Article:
Detroit Pistons GM Troy Weaver is putting on yet another masterclass of an offseason.
On draft night, Weaver got both of his guys. With the fifth pick, Detroit landed Purdue guard Jaden Ivey. Adding Ivey to the roster gives Cade Cunningham an electrifying backcourt partner. The pair could develop into one of the better one-two punches in the league.
Weavers’ night did not stop there. The GM pulled off a trade that netted the Pistons Memphis center Jalen Duren in exchange for a 2025 first-round pick Detroit acquired one day before sending Jerami Grant to the Portland Trail Blazers.
By all accounts, the Pistons landed two rookies that were high on Weaver’s draft board. After acquiring Ivey and Duren, two of Detroit’s most significant needs were filled. Cunningham has a backcourt partner who can share ball-handling duties in Ivey. Duren provides competition at the starting center spot for Isaiah Stewart.
After a big draft night, only one major need remains on Detroit’s roster. Trading Grant left a hole at the starting power forward spot, and Weaver and the Pistons’ front office have options to fill it.
If Stewart continues to unlock his range from beyond the arc, he could slide to the power forward spot with Duren starting at center. Saddiq Bey could move up to the four with a guy like Hamidou Diallo or Isaiah Livers filling in at the three. However, Detroit has a lot of cap space this offseason, and they could look to spend it. Acquiring a free agent could be Weaver’s strategy for filling the void left by Grant’s departure.
With the start of free agency just three days away, I took a look at some of the best options for Detroit to fill the hole at the four and continue rounding out their roster.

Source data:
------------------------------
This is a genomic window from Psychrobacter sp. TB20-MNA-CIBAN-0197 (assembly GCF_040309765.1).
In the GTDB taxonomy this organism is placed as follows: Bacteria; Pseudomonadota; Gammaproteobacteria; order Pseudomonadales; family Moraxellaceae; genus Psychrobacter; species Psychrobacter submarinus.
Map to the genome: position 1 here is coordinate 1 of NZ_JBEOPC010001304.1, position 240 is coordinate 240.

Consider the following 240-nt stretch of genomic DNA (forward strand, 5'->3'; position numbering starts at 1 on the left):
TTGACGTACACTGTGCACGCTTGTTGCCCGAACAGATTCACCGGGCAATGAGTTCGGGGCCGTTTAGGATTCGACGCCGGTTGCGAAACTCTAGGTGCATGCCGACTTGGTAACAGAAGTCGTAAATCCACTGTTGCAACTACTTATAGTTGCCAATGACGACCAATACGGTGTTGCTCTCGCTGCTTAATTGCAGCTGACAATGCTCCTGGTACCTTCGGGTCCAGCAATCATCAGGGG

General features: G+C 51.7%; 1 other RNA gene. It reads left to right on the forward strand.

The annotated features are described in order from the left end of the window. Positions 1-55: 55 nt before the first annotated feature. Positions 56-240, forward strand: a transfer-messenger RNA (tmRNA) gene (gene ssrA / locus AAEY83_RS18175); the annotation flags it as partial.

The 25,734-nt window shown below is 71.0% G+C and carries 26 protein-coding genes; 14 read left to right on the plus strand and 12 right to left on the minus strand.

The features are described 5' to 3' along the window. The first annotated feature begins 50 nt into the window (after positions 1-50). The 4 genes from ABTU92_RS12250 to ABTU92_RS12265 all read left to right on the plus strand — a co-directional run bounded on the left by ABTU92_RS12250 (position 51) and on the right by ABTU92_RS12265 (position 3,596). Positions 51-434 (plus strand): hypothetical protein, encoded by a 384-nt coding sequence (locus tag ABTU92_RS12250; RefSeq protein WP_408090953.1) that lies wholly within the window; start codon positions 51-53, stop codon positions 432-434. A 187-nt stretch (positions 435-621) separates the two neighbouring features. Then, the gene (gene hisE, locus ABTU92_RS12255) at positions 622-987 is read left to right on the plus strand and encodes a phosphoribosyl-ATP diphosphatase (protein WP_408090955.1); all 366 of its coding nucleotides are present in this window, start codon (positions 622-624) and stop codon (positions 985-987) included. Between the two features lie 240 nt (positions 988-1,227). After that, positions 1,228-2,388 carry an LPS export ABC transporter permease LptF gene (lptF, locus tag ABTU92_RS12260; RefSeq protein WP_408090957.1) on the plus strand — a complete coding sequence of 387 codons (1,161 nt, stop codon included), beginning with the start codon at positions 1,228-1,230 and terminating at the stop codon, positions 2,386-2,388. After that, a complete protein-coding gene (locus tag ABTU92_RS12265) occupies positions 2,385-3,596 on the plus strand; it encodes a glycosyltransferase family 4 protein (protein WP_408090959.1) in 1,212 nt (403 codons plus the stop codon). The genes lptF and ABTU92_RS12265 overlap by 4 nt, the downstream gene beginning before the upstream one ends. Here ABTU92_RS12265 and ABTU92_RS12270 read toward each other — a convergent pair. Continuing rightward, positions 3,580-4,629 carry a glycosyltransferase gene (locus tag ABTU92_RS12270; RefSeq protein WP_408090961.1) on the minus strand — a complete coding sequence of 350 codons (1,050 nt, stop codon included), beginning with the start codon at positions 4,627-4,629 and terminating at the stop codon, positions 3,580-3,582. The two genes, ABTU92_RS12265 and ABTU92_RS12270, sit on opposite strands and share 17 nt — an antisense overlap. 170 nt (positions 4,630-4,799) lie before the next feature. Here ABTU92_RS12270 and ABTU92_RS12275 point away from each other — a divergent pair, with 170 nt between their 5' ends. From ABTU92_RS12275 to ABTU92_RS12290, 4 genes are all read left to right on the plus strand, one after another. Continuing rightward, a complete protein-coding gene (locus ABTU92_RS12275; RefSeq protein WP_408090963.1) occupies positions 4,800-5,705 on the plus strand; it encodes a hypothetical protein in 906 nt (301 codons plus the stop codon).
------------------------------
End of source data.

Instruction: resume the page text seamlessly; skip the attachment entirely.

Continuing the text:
Retaining Marvin Bagley III is a no-brainer for Detroit
Marvin Bagley III resurrected his career when he came to Detroit.
As a member of the Sacramento Kings, Bagley never seemed to really fit in. He played well in his first couple of seasons as a pro, but Sacramento quickly seemed to discard him as part of the team’s future. While he by no means performed like he was a draft bust, it became apparent his legacy with the Kings would be as the guy Sacramento selected instead of Luka Dončić. By the end of his tenure in Sacramento, Bagley was averaging career lows in minutes per game and points per game.
Detroit acquired Bagley at the trade deadline. The change of scenery did wonders for the 23-year-old. Bagley’s minutes jumped to 27 per game. His points per game increased from 9.3 to 14.6. He settled into a role as a solid bench scorer and lob threat for Cunningham to dish the ball to.
Bagley enters restricted free agency this offseason. Detroit can match any offer that comes his way, but it is unlikely the young big man should receive anything too lucrative. An offer of $10ish million per year over three years is the contract many expect Bagley to command on the open market. That is a salary the Pistons can easily afford, while still having room to make other offers.
Retaining Bagley’s services is an easy choice for Weaver and the Pistons’ front office. He may not be a true starting option at the four. Bagley does not possess good defensive instincts, and his three-point shot has regressed since he shot a career-high 34.3 percent in 2020-21. These limitations make him a better option as a player off the bench.
Pistons are no longer interested in Deandre Ayton
Prior to the draft, there was a lot of buzz about Detroit’s interest in signing Deandre Ayton in free agency. The relationship between the Phoenix Suns and the young big man has soured after Phoenix’s second-round loss to the Dallas Mavericks.
With the Pistons having the most cap space in the league, all signs pointed toward Detroit being front runners to acquire Ayton’s services. However, after trading for Duren on draft night, Detroit’s interest in Ayton appears to have waned.
The Pistons have depth at the center spot. Stewart, Duren and Kelly Olynyk are all suitable contributors at the five. Assuming Bagley is brought back, Detroit will have four guys who can play at the center position.
With depth at center, there is little reason to pursue Ayton in free agency. Phoenix is expected to force a sign-and-trade for the restricted free agent. Any team looking to sign Ayton will have to put together a hefty trade package. It is a price Weaver may have paid without Duren joining the roster. However, with Duren on the roster, that is no longer a scenario Weaver and the front office needs to worry about.
Pistons could go all-in on Miles Bridges
With Detroit no longer expected to pursue Ayton, Weaver’s focus in free agency could shift to Charlotte Hornets forward Miles Bridges.